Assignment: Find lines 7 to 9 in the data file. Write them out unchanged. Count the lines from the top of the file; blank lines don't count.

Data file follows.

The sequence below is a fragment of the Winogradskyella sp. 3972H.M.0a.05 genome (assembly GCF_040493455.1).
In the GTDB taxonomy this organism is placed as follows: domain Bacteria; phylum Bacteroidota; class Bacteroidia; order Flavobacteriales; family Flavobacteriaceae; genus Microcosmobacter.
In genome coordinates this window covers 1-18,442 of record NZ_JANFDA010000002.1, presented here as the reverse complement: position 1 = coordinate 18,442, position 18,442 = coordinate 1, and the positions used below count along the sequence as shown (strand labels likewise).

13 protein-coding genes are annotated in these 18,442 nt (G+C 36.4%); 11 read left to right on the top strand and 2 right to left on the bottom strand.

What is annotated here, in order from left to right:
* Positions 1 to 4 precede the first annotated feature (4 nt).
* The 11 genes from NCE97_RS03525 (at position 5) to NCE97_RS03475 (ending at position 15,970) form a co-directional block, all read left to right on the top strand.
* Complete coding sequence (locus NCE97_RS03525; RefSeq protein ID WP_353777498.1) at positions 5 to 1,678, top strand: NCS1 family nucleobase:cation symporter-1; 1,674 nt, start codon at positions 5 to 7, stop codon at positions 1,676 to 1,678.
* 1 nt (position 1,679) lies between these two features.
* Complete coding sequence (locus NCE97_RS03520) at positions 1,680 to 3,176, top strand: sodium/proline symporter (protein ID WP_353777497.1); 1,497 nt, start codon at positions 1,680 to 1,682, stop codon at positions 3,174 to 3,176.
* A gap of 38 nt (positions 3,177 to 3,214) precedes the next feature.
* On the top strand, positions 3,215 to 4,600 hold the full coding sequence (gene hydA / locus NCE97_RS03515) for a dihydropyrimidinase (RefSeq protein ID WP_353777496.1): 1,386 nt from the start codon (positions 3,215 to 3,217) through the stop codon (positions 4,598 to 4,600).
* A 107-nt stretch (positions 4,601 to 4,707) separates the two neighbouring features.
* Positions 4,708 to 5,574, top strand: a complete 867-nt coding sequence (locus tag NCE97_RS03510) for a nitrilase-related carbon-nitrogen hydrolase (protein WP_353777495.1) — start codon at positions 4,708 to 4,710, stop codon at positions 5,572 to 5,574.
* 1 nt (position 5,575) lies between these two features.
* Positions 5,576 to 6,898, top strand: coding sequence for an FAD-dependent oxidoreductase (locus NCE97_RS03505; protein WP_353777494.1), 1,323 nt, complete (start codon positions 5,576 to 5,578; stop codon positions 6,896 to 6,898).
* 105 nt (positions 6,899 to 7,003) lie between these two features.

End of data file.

* The 11 genes from NCE97_RS03525 (at position 5) to NCE97_RS03475 (ending at position 15,970) form a co-directional block, all read left to right on the top strand.
* Complete coding sequence (locus NCE97_RS03525; RefSeq protein ID WP_353777498.1) at positions 5 to 1,678, top strand: NCS1 family nucleobase:cation symporter-1; 1,674 nt, start codon at positions 5 to 7, stop codon at positions 1,676 to 1,678.
* 1 nt (position 1,679) lies between these two features.